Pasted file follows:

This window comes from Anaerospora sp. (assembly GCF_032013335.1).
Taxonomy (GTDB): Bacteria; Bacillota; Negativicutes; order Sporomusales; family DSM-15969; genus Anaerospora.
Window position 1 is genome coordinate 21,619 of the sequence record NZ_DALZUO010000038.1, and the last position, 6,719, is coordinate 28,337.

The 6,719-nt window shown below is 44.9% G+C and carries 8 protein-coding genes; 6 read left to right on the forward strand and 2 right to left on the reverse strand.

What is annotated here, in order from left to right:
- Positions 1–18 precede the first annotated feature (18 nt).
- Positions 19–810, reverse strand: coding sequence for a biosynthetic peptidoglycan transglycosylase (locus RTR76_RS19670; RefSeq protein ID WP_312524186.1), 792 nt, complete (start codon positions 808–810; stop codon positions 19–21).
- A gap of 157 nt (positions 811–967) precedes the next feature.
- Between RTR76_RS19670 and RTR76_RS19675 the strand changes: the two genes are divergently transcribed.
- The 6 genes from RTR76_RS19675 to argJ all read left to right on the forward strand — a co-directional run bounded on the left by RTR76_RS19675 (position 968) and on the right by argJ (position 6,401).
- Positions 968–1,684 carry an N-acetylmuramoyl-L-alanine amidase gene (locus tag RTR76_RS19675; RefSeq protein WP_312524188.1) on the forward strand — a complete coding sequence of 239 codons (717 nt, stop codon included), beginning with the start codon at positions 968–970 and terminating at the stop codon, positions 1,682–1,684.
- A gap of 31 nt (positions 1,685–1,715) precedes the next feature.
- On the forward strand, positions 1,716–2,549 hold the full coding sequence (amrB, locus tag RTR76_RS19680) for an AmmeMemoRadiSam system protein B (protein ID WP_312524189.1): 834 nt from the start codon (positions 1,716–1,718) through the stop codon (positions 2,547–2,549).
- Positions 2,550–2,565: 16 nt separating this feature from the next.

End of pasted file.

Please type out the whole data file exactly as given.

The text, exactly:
This window comes from Anaerospora sp. (assembly GCF_032013335.1).
Taxonomy (GTDB): Bacteria; Bacillota; Negativicutes; order Sporomusales; family DSM-15969; genus Anaerospora.
Window position 1 is genome coordinate 21,619 of the sequence record NZ_DALZUO010000038.1, and the last position, 6,719, is coordinate 28,337.

The 6,719-nt window shown below is 44.9% G+C and carries 8 protein-coding genes; 6 read left to right on the forward strand and 2 right to left on the reverse strand.

What is annotated here, in order from left to right:
- Positions 1–18 precede the first annotated feature (18 nt).
- Positions 19–810, reverse strand: coding sequence for a biosynthetic peptidoglycan transglycosylase (locus RTR76_RS19670; RefSeq protein ID WP_312524186.1), 792 nt, complete (start codon positions 808–810; stop codon positions 19–21).
- A gap of 157 nt (positions 811–967) precedes the next feature.
- Between RTR76_RS19670 and RTR76_RS19675 the strand changes: the two genes are divergently transcribed.
- The 6 genes from RTR76_RS19675 to argJ all read left to right on the forward strand — a co-directional run bounded on the left by RTR76_RS19675 (position 968) and on the right by argJ (position 6,401).
- Positions 968–1,684 carry an N-acetylmuramoyl-L-alanine amidase gene (locus tag RTR76_RS19675; RefSeq protein WP_312524188.1) on the forward strand — a complete coding sequence of 239 codons (717 nt, stop codon included), beginning with the start codon at positions 968–970 and terminating at the stop codon, positions 1,682–1,684.
- A gap of 31 nt (positions 1,685–1,715) precedes the next feature.
- On the forward strand, positions 1,716–2,549 hold the full coding sequence (amrB, locus tag RTR76_RS19680) for an AmmeMemoRadiSam system protein B (protein ID WP_312524189.1): 834 nt from the start codon (positions 1,716–1,718) through the stop codon (positions 2,547–2,549).
- Positions 2,550–2,565: 16 nt separating this feature from the next.